By providing superior soft tissue contrast and detail, MRI has become a standard imaging technique for a host of central nervous system, musculoskeletal, cardiovascular, and oncologic disorders. As mouse and rat models have been developed to study these and other disorders (Beaumont et al., 2009
; Stuckey et al., 2008
; Valable et al., 2007
), rodent MRI has been used with increasing frequency in multiple fields. Furthermore, as greater emphasis has been placed on outcomes, the need for longitudinal survival models has increased in rodent experimentation. Nearly all survival rodent studies require repeated medication administration and/or frequent blood sampling. Therefore, the maintenance of intravascular access is a helpful adjunct to any rodent survival study.
While intravenous access can be obtained from various methods, multiple studies suggest that repeated vein puncture increases animal stress and alters circulating levels of glucose, corticosteroids, prolactin, epinephrine, growth hormone, insulin, and renin (Diehl et al., 2001
; Joint Working Group on Refinement, 1993
; Krinke, 2000
). Furthermore, vein puncture is technique-dependent and often requires a period of warming for vessel dilatation. Eliminating the morbidity associated with repeat vein puncture, intravascular access devices provide for easy administration of medications and repeated blood sampling. Despite reproducible success in larger animal models, only recently has long-term patency been shown in the rodent literature (De Jong et al., 2001
; Yang et al., 2005
In the case of fMRI, the ideal survival study should allow the same animal to be imaged at multiple time points. Such a study requires sedation that does not interfere with the BOLD signal, yet permits safe animal recovery following each scan. Dexmedetomidine, an alpha-2 adrenergic agonist, has been shown to be effective in multiple BOLD fMRI studies (Cho et al., 2007
; Cho et al., 2008
; Pawela et al., 2009a
). This sedative allows adequate sedation for fMRI imaging, affords the use of spontaneous breathing, and has a potent reversal agent with a quick onset of action. Currently, with the use of MRI-compatible subcutaneous vascular access ports and the sedative dexmedetomidine, we have demonstrated a safe and effective model for a rodent survival fMRI study. Furthermore, with reliable intravenous access, sedative doses can easily be adjusted to accommodate longer scanning times. This protocol circumvents the morbidity associated with mechanical ventilation, eliminates animal-to-animal variability, and reduces the overall number of animals required for a longitudinal study.
In this study on healthy rats, S1FL activation drop-off can be seen at time points of 4 and 8 weeks. At longer time points, the fMRI signal recovers to a relatively normal level. This progression corresponds with the natural progression of scar tissue formation following electrode placement, which peaks at about 4–8 weeks with subsequent gradual resolution. The phenomenon observed here could be the consequence of compression of the nerve trunk by developing scar tissue after electrode placement, thereby affecting the conductivity of nerve fibers via axonotmesis. Behavior tests were performed to test this hypothesis. Decreases in grip strength and in Von Frey monofilament response were observed at 4–8 weeks, consistent with this hypothesis. Behavior test results as well as fMRI results return to normal ranges at 12 weeks. These experiments support the idea that there is a coupling between scar tissue formation around peripheral nerves that have been mildly stressed by electrode placement and reduced neuronal activity.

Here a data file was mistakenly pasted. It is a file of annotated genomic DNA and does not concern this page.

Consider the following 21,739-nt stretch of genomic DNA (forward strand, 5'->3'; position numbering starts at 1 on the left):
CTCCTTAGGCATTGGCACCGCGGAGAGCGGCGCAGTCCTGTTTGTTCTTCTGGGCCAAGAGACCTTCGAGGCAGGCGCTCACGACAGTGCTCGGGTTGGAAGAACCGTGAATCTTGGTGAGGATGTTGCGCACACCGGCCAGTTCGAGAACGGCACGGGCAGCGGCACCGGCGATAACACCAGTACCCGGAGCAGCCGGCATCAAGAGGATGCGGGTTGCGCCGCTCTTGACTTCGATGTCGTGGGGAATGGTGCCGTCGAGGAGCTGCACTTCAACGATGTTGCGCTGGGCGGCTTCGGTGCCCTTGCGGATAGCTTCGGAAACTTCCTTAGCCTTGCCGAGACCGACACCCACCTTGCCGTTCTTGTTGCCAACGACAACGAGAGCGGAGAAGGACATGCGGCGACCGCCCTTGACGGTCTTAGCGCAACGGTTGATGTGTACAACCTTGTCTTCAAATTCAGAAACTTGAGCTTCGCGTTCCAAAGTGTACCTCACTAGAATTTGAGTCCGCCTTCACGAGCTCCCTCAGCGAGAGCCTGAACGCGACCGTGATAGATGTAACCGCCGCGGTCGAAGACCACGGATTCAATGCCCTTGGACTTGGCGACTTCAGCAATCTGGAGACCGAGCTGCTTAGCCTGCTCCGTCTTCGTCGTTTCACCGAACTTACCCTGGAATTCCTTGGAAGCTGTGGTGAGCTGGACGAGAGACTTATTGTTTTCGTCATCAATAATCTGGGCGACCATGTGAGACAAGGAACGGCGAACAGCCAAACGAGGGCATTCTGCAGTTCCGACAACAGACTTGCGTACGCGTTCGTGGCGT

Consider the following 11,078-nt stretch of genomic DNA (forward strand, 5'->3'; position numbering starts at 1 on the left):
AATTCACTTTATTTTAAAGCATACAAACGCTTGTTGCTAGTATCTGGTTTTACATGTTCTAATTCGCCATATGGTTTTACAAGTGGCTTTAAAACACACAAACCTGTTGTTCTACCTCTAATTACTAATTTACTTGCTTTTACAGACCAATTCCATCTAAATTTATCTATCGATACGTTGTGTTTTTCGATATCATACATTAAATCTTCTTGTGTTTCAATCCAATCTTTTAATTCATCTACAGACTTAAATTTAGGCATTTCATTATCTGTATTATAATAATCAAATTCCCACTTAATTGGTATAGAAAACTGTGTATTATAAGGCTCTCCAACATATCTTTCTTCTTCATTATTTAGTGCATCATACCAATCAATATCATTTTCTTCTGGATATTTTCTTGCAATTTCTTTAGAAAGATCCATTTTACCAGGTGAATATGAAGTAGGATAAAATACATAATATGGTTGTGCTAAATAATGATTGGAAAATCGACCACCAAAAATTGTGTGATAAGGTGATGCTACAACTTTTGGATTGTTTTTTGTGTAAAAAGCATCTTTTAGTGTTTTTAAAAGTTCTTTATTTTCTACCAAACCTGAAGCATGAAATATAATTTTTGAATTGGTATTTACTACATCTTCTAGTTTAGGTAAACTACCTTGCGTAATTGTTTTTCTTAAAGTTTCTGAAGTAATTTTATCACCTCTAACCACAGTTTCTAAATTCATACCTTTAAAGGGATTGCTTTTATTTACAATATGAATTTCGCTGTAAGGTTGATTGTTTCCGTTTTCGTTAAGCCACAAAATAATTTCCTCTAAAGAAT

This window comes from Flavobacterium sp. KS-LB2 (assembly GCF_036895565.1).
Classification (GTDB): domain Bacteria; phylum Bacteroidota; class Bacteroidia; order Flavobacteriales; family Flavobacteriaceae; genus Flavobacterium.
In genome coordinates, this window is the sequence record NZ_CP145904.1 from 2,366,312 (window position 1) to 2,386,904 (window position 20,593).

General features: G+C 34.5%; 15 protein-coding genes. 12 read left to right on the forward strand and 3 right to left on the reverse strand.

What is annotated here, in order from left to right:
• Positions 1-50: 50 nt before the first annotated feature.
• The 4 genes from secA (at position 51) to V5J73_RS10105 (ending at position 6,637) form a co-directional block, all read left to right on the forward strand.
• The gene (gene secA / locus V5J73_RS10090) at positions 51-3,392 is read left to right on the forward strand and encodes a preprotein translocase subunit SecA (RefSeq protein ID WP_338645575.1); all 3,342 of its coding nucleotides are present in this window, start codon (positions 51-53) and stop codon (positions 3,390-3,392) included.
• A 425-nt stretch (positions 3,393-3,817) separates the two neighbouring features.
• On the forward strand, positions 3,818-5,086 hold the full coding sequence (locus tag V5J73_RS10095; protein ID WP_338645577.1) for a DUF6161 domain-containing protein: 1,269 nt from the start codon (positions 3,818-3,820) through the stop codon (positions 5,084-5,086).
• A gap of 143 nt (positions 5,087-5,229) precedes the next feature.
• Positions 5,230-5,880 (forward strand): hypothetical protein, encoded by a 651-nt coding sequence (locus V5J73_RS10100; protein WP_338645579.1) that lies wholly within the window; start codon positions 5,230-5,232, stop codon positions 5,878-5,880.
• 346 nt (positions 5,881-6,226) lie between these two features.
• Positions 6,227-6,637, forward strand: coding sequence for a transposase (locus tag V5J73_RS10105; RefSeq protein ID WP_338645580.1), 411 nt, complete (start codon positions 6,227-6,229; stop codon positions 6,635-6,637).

As a control for axonotmesis, fcMRI of the insular cortex was introduced to the study. A highly consistent fcMRI insular network was acquired at the various time points after surgery. A similar insular network was reported previously using BOLD fMRI and independent component analysis (ICA) in a nonsurvival rat model (Zhang et al., 2010
; Liang et al., 2011
). Our study shows that this network pattern is conserved across the different time points. Due to the highly specific seed we used in this study, only the insular cortical network was demonstrated.
Based on the atlas (Paxinos and Watson, 2007), the network consists of the granular insular cortex (GI), the dysgranular insular cortex (DI), the agranular insular posterior cortex (AIP), and the piriform cortex. These areas are related to signal integration, synaptic plasticity, and memory (Blair et al., 2001
; Sweatt, 2001
), which can also be modified by task (Kida et al., in press 2011
). It is hypothesized that fcMRI of granular insular cortex can be used as a control in fMRI survival experiments of various kinds including cortical plasticity studies.
In this study, seven vascular access ports remained patent over a period of 12 weeks. This experiment is exciting in that long-term vascular access can be reproducibly achieved and used safely in a rodent survival MRI study. The applications of such a port extend far beyond the scope of peripheral nerve experimentation. Such access ports can be applied to any survival MRI study requiring repeated medication administration, intravenous contrast, or blood sampling.
- Use of vascular access ports for longitudinal rat fMRI studies established
- Repeated medication, sedation, contrast agent, or blood sampling allowed
- Axonotmesis, grip strength, Von Frey response, and voxel count correlated
- 9.4 T fMRI technology for rat models of disease enhanced Technology for study of CNS response to PNS injury and repair advanced